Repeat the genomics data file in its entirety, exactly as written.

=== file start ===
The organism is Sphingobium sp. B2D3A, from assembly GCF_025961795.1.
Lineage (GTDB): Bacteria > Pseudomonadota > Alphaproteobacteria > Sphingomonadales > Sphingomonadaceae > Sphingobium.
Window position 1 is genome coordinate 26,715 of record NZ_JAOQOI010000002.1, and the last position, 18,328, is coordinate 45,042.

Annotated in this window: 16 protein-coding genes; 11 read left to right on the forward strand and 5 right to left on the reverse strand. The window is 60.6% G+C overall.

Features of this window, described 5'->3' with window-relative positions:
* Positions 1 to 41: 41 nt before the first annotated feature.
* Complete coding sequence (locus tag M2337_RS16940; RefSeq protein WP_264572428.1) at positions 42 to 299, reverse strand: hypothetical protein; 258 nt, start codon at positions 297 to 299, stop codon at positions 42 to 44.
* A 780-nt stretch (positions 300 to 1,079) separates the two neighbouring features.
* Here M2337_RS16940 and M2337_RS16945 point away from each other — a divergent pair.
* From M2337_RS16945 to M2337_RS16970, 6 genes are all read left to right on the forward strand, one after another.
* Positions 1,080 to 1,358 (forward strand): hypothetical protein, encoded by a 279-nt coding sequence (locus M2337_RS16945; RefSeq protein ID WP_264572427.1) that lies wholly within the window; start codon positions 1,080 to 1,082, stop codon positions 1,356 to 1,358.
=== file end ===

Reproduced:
The organism is Sphingobium sp. B2D3A, from assembly GCF_025961795.1.
Lineage (GTDB): Bacteria > Pseudomonadota > Alphaproteobacteria > Sphingomonadales > Sphingomonadaceae > Sphingobium.
Window position 1 is genome coordinate 26,715 of record NZ_JAOQOI010000002.1, and the last position, 18,328, is coordinate 45,042.

Annotated in this window: 16 protein-coding genes; 11 read left to right on the forward strand and 5 right to left on the reverse strand. The window is 60.6% G+C overall.

Features of this window, described 5'->3' with window-relative positions:
* Positions 1 to 41: 41 nt before the first annotated feature.
* Complete coding sequence (locus tag M2337_RS16940; RefSeq protein WP_264572428.1) at positions 42 to 299, reverse strand: hypothetical protein; 258 nt, start codon at positions 297 to 299, stop codon at positions 42 to 44.
* A 780-nt stretch (positions 300 to 1,079) separates the two neighbouring features.
* Here M2337_RS16940 and M2337_RS16945 point away from each other — a divergent pair.
* From M2337_RS16945 to M2337_RS16970, 6 genes are all read left to right on the forward strand, one after another.
* Positions 1,080 to 1,358 (forward strand): hypothetical protein, encoded by a 279-nt coding sequence (locus M2337_RS16945; RefSeq protein ID WP_264572427.1) that lies wholly within the window; start codon positions 1,080 to 1,082, stop codon positions 1,356 to 1,358.